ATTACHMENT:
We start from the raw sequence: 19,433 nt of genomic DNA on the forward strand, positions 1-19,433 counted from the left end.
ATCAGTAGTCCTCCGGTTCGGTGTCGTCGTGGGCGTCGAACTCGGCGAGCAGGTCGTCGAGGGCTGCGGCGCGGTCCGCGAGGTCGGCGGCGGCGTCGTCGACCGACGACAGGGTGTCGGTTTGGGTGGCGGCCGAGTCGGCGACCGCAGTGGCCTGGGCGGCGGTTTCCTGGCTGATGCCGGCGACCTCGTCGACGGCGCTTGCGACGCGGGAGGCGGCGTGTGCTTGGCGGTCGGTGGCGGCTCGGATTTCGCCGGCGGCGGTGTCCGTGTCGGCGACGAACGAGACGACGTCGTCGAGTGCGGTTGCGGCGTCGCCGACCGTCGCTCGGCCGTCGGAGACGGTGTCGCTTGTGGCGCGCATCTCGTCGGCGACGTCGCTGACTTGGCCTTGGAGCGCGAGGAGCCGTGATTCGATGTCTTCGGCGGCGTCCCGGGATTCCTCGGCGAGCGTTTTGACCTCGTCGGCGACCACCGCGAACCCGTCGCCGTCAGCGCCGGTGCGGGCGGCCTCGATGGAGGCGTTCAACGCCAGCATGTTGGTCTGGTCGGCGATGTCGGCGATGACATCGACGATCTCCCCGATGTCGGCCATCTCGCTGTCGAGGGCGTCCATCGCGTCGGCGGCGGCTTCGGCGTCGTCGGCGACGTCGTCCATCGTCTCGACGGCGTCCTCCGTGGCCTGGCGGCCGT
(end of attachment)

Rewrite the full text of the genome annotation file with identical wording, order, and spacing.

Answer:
We start from the raw sequence: 19,433 nt of genomic DNA on the forward strand, positions 1-19,433 counted from the left end.
ATCAGTAGTCCTCCGGTTCGGTGTCGTCGTGGGCGTCGAACTCGGCGAGCAGGTCGTCGAGGGCTGCGGCGCGGTCCGCGAGGTCGGCGGCGGCGTCGTCGACCGACGACAGGGTGTCGGTTTGGGTGGCGGCCGAGTCGGCGACCGCAGTGGCCTGGGCGGCGGTTTCCTGGCTGATGCCGGCGACCTCGTCGACGGCGCTTGCGACGCGGGAGGCGGCGTGTGCTTGGCGGTCGGTGGCGGCTCGGATTTCGCCGGCGGCGGTGTCCGTGTCGGCGACGAACGAGACGACGTCGTCGAGTGCGGTTGCGGCGTCGCCGACCGTCGCTCGGCCGTCGGAGACGGTGTCGCTTGTGGCGCGCATCTCGTCGGCGACGTCGCTGACTTGGCCTTGGAGCGCGAGGAGCCGTGATTCGATGTCTTCGGCGGCGTCCCGGGATTCCTCGGCGAGCGTTTTGACCTCGTCGGCGACCACCGCGAACCCGTCGCCGTCAGCGCCGGTGCGGGCGGCCTCGATGGAGGCGTTCAACGCCAGCATGTTGGTCTGGTCGGCGATGTCGGCGATGACATCGACGATCTCCCCGATGTCGGCCATCTCGCTGTCGAGGGCGTCCATCGCGTCGGCGGCGGCTTCGGCGTCGTCGGCGACGTCGTCCATCGTCTCGACGGCGTCCTCCGTGGCCTGGCGGCCGT